When it comes to your hotel and accommodation spend - meeting the needs of your travellers and the commercial objectives of your company budget can be a balancing act. Accommodation costs can make up a significant portion of your business’ travel budget, so it makes sense to have a sound policy in place for what your company will and won’t allow for your hotel bookings.
Does your company travel policy have clear and easy-to-understand guidelines for aspects such as preferred bookings channels, preferred hotels or hotel chains, rate caps and payment methods?
An accessible and succinct policy for your accommodation will help your business to contain costs, save money on rates, ensure traveller safety and security and give you the visibility you need for expense reconciliation and spending patterns year on year.
As with all things travel, discussing your policy with your Travel or Account Manager is a good place to start. Corporate Traveller’s Queensland Account Management Leader Matt Moir believes there are many issues to consider when developing a hotel policy.
In this article, Matt takes us through a few of the key aspects businesses should consider when creating and implementing policies for employee hotel accommodation.
Where are your people travelling to?
Are your travellers heading to the same city, or country every month?
Do they always pick hotels in CBD locations or do they need to stay near a regional hub for site visits?
By assessing where your travellers are heading to on a regular basis you will be able to select hotels or hotel chains that have properties in those areas.
If you have a bit of volume or rooms nights to offer a hotel, ask your travel manager to negotiate a corporate rate for your company.
This way if you enforce rules around what hotels your people should be staying in – the hotels will be in relevant locations.
To cap or not to cap your hotel rates
This is an important part of your policy.
Because you need to be able to control your expenditure, but you also want to ensure your people are happy, comfortable and safe as well as being reasonably close to where they need to be the next day. Limiting the amount employees can spend on hotels is logical – however, your policy needs to be flexible enough to absorb higher rates in peak periods or when demand is high.
Perhaps you need to consider different rate caps for different cities or for different levels of your business hierarchy?
Location, location, location
It can be more cost-effective to pay a little more to ensure your employee’s hotel is close to the action. If they jump in a cab and go across town to a meeting, the savings you made on the room rate will be wiped out on cab fares. Often, it’s smarter to choose a hotel close to the office or the main meeting venue so your travellers can walk.
If your employees are attending a large conference, hotels nearby may be heavily booked. Talk to your Travel Manager about options well in advance of the event. Booking in advance can help secure a cheaper rate, so too can tapping into negotiated rates. Any policy recommended hotels should also be in areas that are deemed to be ‘safe’ for visitors, near public transport or taxi ranks and restaurants or shops.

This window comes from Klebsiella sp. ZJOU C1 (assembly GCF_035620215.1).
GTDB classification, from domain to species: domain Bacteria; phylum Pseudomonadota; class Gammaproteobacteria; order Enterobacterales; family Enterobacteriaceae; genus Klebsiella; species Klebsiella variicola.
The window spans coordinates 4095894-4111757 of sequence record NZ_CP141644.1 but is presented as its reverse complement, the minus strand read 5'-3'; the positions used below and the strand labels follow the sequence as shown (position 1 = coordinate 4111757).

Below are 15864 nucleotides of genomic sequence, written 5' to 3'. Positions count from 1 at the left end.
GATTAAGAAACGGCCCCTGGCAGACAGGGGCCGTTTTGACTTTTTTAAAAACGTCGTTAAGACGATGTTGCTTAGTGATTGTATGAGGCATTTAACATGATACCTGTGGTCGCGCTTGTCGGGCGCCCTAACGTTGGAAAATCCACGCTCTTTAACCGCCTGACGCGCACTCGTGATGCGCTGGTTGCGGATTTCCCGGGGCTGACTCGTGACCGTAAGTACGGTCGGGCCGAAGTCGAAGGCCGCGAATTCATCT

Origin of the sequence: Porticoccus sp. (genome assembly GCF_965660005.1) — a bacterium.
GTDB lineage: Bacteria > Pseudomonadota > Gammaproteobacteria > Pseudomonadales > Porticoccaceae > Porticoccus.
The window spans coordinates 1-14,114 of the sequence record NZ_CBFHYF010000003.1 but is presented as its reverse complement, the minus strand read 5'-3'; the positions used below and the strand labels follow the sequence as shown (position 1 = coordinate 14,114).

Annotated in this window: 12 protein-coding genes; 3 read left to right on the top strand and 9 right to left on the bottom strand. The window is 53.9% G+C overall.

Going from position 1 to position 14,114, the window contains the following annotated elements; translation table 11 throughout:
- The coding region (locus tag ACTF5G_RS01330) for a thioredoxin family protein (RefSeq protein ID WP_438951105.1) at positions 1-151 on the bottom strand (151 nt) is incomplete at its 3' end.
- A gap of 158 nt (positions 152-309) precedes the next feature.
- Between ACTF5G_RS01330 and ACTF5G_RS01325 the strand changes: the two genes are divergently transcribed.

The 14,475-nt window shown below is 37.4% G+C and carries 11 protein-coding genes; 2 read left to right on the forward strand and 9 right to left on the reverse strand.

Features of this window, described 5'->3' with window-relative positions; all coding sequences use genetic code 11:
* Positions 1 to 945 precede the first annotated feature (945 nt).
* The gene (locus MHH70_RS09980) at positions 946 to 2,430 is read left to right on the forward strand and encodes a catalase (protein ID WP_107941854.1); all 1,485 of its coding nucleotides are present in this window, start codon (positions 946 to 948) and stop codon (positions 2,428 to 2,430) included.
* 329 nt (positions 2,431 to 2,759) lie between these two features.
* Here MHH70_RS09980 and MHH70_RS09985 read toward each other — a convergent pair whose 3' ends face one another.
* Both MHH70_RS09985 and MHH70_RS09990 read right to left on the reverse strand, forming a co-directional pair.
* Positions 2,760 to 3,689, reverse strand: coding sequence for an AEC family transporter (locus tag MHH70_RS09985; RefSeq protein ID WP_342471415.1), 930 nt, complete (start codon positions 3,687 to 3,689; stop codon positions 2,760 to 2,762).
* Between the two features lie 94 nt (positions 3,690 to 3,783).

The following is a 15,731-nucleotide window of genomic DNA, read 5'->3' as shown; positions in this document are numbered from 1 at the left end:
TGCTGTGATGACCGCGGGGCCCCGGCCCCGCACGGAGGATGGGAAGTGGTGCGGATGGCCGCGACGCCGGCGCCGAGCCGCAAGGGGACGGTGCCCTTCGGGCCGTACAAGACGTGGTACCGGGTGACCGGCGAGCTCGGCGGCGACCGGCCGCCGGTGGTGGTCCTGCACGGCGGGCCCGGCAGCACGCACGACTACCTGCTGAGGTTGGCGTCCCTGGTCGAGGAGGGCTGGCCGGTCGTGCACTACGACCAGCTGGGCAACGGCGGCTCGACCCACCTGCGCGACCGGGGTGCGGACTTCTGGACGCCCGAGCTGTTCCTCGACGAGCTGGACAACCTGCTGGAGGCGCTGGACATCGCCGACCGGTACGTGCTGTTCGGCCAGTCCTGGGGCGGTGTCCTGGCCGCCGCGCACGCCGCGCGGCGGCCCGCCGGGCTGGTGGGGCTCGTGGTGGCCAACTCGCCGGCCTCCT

Room, suite, apartment or house?
Often if you have negotiated rates with a hotel provider they will allocate corporate rooms. These are generally rooms on higher floors, away from elevators and tourist or party suites. The benefit of staying in a hotel is that they usually are equipped with everyday amenities such as iron, jug, hairdryer and linen. Additionally, it is important that employees understand the type of room they are entitled to under your policy.
Feedback from frequent travellers in your company can also be a valuable resource. If a hotel is a few dollars cheaper but the employees hate it, you should re-consider the property. Your business will get more value out of a productive, well-rested traveller.
Matt says some Corporate Traveller clients have been using Airbnb as an alternative for long stay accommodation. The sharing economy including providers such as Airbnb, has many positives and negatives – which need to be assessed closely by every client in conjunction with your travel provider.
“When it comes to selecting the style of room it comes down to how long your people need accommodation for, how many people are travelling together, what is the balance of male and female travellers, what is your company policy on people sharing rooms. There are many things to think about,” Matt said.
“Sometimes Airbnb can be useful for a long stay but I’m on the fence as to whether there is a real benefit. I think hotels are generally better equipped to provide all the facilities that a business traveller needs, such as internet access, proper work desk, safe access points and room service if they are expected to work late.”
Balancing price with personal preferences
Cheaper is not necessarily better for your business travel accommodation. At Corporate Traveller we believe a big picture approach is the way to go. A well-conceived policy will take all variables into account, including intangibles such as employee comfort and safety. Travel Bookers or travellers booking their own trips, should consider all the variables before booking a rate just because it’s cheaper!
Corporate Traveller has Accommodation Policy templates to help your business develop a smart policy that hits the ‘suite’ spot for your employees and is supportive of your commercial objectives.